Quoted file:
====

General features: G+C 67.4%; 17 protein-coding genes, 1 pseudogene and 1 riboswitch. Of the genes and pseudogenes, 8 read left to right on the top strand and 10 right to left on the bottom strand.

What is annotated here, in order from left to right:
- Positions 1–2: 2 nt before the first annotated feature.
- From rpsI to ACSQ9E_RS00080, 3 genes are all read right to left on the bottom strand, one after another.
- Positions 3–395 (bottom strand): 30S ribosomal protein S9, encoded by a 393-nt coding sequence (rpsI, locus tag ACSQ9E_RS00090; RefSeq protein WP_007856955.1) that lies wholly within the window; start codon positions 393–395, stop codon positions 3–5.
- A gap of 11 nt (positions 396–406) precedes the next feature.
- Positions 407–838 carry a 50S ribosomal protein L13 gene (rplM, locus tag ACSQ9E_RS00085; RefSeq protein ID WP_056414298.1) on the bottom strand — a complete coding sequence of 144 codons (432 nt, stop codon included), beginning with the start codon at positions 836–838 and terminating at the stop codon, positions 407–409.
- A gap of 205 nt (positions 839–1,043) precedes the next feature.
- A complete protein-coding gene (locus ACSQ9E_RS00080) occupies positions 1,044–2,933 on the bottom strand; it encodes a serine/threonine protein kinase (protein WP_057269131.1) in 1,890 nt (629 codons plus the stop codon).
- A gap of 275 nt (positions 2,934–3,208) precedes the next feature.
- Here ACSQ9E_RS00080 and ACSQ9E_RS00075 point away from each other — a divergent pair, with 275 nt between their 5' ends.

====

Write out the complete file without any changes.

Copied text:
General features: G+C 67.4%; 17 protein-coding genes, 1 pseudogene and 1 riboswitch. Of the genes and pseudogenes, 8 read left to right on the top strand and 10 right to left on the bottom strand.

What is annotated here, in order from left to right:
- Positions 1–2: 2 nt before the first annotated feature.
- From rpsI to ACSQ9E_RS00080, 3 genes are all read right to left on the bottom strand, one after another.
- Positions 3–395 (bottom strand): 30S ribosomal protein S9, encoded by a 393-nt coding sequence (rpsI, locus tag ACSQ9E_RS00090; RefSeq protein WP_007856955.1) that lies wholly within the window; start codon positions 393–395, stop codon positions 3–5.
- A gap of 11 nt (positions 396–406) precedes the next feature.
- Positions 407–838 carry a 50S ribosomal protein L13 gene (rplM, locus tag ACSQ9E_RS00085; RefSeq protein ID WP_056414298.1) on the bottom strand — a complete coding sequence of 144 codons (432 nt, stop codon included), beginning with the start codon at positions 836–838 and terminating at the stop codon, positions 407–409.
- A gap of 205 nt (positions 839–1,043) precedes the next feature.
- A complete protein-coding gene (locus ACSQ9E_RS00080) occupies positions 1,044–2,933 on the bottom strand; it encodes a serine/threonine protein kinase (protein WP_057269131.1) in 1,890 nt (629 codons plus the stop codon).
- A gap of 275 nt (positions 2,934–3,208) precedes the next feature.
- Here ACSQ9E_RS00080 and ACSQ9E_RS00075 point away from each other — a divergent pair, with 275 nt between their 5' ends.